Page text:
Curious, delightful, wacky and weird, New Zealand has many quirky attractions worth a detour. We've rounded up a handful of gems to explore around the country.
1. Hidden donkeys, Matakana
Highfield Garden Reserve tucked away between Snells Beach and Algies Bay, is home to an unusual bunch of four-legged residents. A rose-covered archway leads the way through a little orchard to the enclosure where a herd of soft-eyed (though large-toothed) donkeys live. Donkeys have been living here for nearly 50 years when the land was privately owned, then became part of the park when it shifted to public ownership. You can pat and feed the donkeys (just watch out for the aforementioned teeth), and there are fantastic views of Kawau Bay from the clifftop walkway.
7 fuzzy faced donkeys enjoying pasture, dust baths, visitor treats and magnificent views. The donkey sanctuary at Highfield Garden Reserve relies on donations and volunteers. Just 10 minutes from Warkworth or 15 minutes from Matakana, free entry and plenty of parking. Bring carrots, apples or silver beet if you would like to treat the donkeys, but be careful not to overfeed them! . Truffle, Tina, Topsy, Tara, Toby, Turvy, and Grandma Tansy. . . #happyplace #Auckland #NZ #donkeys #donkey #cute #donkeysanctuary #donkeygram #algiesbay #snellsbeach #highfieldgardenreserve #highfielddonkeys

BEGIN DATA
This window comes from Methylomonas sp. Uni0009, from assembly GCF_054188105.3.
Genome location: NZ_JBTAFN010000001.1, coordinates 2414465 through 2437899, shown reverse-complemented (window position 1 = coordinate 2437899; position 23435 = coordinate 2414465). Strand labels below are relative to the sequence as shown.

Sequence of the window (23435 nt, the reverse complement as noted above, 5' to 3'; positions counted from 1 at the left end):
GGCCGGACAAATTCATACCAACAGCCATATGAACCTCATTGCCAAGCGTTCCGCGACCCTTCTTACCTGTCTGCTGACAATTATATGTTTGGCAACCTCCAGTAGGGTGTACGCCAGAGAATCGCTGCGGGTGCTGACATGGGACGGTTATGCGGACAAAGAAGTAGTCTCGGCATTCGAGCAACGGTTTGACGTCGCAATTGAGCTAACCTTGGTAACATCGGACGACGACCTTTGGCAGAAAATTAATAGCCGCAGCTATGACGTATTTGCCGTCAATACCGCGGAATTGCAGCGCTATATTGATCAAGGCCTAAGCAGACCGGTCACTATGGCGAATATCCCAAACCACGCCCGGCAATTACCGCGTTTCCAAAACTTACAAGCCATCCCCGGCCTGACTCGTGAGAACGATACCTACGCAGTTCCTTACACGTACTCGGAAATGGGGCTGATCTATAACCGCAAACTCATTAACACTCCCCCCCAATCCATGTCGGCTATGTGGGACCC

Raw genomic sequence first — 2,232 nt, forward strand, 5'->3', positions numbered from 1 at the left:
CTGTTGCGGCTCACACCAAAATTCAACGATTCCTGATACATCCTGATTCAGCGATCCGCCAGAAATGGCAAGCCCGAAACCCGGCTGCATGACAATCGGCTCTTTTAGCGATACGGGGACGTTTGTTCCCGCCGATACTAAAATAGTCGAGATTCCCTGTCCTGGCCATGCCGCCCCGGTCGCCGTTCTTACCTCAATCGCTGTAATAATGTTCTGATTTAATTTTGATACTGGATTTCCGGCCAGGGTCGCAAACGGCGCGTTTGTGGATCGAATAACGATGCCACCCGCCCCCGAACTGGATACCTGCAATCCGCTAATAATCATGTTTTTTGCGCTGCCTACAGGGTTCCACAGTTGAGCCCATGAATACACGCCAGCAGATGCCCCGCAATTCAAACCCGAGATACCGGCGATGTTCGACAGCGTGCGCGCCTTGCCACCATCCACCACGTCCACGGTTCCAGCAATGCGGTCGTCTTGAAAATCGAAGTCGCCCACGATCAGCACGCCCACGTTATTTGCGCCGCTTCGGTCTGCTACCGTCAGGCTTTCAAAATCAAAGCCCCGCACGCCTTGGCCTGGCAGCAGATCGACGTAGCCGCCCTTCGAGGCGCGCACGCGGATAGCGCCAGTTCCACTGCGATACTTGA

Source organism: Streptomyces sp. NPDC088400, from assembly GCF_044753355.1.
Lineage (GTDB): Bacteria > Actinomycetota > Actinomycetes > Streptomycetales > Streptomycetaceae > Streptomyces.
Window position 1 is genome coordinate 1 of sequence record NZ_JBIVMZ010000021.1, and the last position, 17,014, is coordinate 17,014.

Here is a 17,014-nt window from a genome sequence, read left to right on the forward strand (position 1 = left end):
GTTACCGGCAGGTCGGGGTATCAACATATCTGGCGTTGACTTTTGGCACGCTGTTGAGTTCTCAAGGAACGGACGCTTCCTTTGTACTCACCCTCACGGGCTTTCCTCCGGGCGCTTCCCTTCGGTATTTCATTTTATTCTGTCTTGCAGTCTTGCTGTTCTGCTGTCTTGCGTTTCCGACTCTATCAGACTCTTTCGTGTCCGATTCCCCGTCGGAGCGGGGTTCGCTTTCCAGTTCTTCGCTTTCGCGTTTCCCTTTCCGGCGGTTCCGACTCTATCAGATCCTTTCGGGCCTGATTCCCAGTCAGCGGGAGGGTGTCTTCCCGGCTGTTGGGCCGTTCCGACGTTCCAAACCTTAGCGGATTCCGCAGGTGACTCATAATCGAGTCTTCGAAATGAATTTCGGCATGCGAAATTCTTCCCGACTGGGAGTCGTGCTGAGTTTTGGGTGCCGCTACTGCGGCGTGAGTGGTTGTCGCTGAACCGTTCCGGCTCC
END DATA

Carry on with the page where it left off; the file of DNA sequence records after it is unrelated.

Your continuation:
2. Steampunk HQ, Ōamaru
In the parallel world of Steampunk, the digital age never happened and time marched on with steam-powered machines and their noisy moving parts; clumsy by modern standards, but fascinating. Ōamaru’s Steampunk Museum, based in one of the town’s historic whitestone buildings, is home to the local League of Victorian Imagineers and pays homage to this imagined world. On the front courtyard, a full-size railway engine rears like a bucking horse, while inside, exhibitions are characterised by rusting iron, cogs, chains, bolts, cylinders and flickering cathode ray screens. Dress ups are optional but encouraged.
3. Hand-feed stingrays, Eastland
Hanging out in the water with stingrays is an awesome experience and totally unique to Tairawhiti. Dive Tatapōuri’s Reef Ecology Tour, 10 minutes’ drive north of Gisborne, introduces visitors to the children of Tangaroa, the Māori god of the sea. Guides take groups, kitted out in waders, on a reef tour at low tide to see stingrays and a multitude of other reefs-dwellers such as yellowtail kingfish, trevally, kahawai, crayfish, octopus and conger eel. You can touch, feed and observe wild stingrays and other marine creatures as they glide along the ocean floor.
4. Greerton Village, Tauranga
Greerton Village, just outside Tauranga, is a little eccentric. The village’s cherry blossom trees are gorgeous in springtime and when they fall bare in winter, they get a makeover from the Greerton Guerrilla Knitters who are A-class yarn-bombers. Greerton is also known as the op-shop capital of New Zealand, with no less than nine of them within walking distance of each other. And to top it all off, there's Yatton Park, a hidden gem of a park, in the outskirts of Greerton.